https://www.mountainbuzz.com/forums/...p-99371-2.html



Just to set the record straight, if sitting closer to the top of the cooler is preferred, you can cut the legs down on the DRE Captains seat and let it be flush atop a cooler or dry box just like the original Yeager seat. That I think should not be too much of a stretch of ones imagination to know(bait, bait. At least in the case of the Prosser version it will not damage an underlying box or cooler. I give credit to Mike for that and many other things. He had a considerable engineering background. I'll leave it at that.



Also, everyone(DRE, I believe AAA, even finally NRS) makes a plate aluminum flip bracket that mounts a low or high back seats flush on top of the cooler. DRE's has a version with a foot that comes to rest on a rearward crossbar so that the weight of the seat and motions of the oarsperson does not damage the underlying dry box or cooler. I think this is a preferred solution to mounting a seat directly to you dry box or cooler which I've seen many times.
I don't think anyone is saying that a flip seat is a bad design.

But I think they are saying that a high back seat is a preferential thing, and that the design of the DRE seat is to high because of the curved pipe that needs to clear the dry box or cooler.

I see merit to being able to push against something that supports your back, but a lowback seat or a Paco pad back there seems more than enough and won't restrict me getting my upper body out of the way of the oars for a big stroke.

Best of both worlds.

The only thing that will really KEEP you in your rowers seat is a seatbelt... And that's not a great idea, is it.
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Old 2 Weeks Ago   #68
 
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Quote:
Originally Posted by cupido76 View Post
I don't think anyone is saying that a flip seat is a bad design.

....

The only thing that will really KEEP you in your rowers seat is a seatbelt... And that's not a great idea, is it.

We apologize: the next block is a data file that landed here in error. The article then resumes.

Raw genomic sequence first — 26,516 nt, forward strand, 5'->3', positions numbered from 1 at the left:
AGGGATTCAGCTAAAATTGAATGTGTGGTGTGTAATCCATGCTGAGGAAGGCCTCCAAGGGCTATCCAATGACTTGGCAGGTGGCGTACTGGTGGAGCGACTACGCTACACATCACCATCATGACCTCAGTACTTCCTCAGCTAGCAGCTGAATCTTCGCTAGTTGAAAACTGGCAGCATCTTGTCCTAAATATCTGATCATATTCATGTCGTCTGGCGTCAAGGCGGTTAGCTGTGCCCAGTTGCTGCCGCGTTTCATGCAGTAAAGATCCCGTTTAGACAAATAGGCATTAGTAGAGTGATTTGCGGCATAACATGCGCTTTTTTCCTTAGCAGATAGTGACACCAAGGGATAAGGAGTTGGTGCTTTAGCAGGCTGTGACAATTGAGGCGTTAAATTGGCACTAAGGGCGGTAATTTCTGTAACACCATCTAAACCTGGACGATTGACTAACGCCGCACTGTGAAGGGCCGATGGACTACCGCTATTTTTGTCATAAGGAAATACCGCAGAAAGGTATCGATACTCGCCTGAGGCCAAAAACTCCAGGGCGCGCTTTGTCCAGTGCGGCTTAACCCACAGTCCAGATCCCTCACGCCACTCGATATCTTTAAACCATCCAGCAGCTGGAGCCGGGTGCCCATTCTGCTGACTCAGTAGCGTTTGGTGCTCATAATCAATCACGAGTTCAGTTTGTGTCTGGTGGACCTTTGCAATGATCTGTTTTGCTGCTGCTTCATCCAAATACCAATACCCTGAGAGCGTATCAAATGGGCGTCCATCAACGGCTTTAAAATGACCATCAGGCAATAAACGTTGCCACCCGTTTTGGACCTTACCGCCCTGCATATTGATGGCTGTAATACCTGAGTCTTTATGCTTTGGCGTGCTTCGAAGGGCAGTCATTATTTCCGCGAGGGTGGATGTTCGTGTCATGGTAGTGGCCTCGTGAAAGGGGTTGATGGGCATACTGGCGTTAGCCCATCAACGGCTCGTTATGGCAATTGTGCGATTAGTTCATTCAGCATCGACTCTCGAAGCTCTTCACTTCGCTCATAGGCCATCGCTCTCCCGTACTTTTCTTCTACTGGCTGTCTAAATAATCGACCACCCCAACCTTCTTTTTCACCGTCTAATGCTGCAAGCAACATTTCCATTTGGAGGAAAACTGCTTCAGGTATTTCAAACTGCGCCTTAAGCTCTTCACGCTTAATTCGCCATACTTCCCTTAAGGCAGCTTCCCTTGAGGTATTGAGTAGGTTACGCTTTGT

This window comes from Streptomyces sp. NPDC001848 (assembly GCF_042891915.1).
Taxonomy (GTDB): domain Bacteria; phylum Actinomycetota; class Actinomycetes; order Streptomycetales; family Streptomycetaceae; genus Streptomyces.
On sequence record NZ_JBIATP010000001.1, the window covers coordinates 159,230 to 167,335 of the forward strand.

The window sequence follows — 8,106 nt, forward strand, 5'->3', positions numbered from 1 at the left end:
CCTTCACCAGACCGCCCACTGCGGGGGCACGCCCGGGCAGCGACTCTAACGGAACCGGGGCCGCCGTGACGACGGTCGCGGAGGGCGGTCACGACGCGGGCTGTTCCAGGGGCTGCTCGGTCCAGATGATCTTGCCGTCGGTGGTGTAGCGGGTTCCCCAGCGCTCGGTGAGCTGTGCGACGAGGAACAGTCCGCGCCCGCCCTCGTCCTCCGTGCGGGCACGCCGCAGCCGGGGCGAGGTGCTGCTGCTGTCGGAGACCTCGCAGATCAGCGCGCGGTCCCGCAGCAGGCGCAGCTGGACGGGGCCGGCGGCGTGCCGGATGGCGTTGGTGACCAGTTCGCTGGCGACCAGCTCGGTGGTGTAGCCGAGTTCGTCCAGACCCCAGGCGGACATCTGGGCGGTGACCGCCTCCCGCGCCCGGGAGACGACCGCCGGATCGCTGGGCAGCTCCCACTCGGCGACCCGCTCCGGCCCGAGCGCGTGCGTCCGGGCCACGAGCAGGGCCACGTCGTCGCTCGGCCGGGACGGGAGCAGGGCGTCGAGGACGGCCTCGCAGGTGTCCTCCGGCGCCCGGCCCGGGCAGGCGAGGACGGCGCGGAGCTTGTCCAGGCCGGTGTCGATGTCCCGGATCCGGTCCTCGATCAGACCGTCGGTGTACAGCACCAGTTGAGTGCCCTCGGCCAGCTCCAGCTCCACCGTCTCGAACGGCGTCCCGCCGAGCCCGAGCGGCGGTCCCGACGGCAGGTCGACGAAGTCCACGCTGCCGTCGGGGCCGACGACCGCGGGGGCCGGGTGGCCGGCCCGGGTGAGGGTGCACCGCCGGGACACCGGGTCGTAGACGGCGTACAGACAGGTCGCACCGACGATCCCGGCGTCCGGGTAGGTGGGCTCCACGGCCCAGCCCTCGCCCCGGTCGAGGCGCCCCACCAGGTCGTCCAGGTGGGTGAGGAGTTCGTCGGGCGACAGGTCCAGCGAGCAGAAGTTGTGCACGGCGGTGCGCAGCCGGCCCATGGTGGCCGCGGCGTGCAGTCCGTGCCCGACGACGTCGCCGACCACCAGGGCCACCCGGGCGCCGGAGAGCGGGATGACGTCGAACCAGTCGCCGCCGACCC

cupido76,

Quite the contrary, I can list several respondents to this thread saying very specifically that a flip seat, especially high back, especially DRE's, especially this or that seat is a bad design or flawed concept. To repeat, several respondents are even saying that a seat at all is a bad idea, which especially prompts me to categorically respond.

When it comes to a seat, or not, it is a personal preference. Kayakers have universally concluded a preference, which is, a foot brace and a relatively high back seat. Even upside down in the most violent of waters they stay in their seat without a seat belt(not something I advocate in a raft if you want to keep your head about you).
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Old 2 Weeks Ago   #69
 
Calgary, Alberta
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Fair point.

I guess I meant that those who use a seat don't have a problem with flip seats but don't like the DRE interpretation.
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Old 2 Weeks Ago   #70
 
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Quote:
Originally Posted by cupido76 View Post
Fair point.

I guess I meant that those who use a seat don't have a problem with flip seats but don't like the DRE interpretation.
I can't pin down what you are saying enough to respond.

I will say that the "DRE interpretation" is broadly copied and a popular choice. Must be a reason. When I worked boat fitting I always said that if you want a seat that these are your choices. I never pushed one over another. At this point I'll let the sales numbers speak in its own defense. (I'm now sure to get some snarky remark from someone other than cupido76(which is why I guess we are here.)).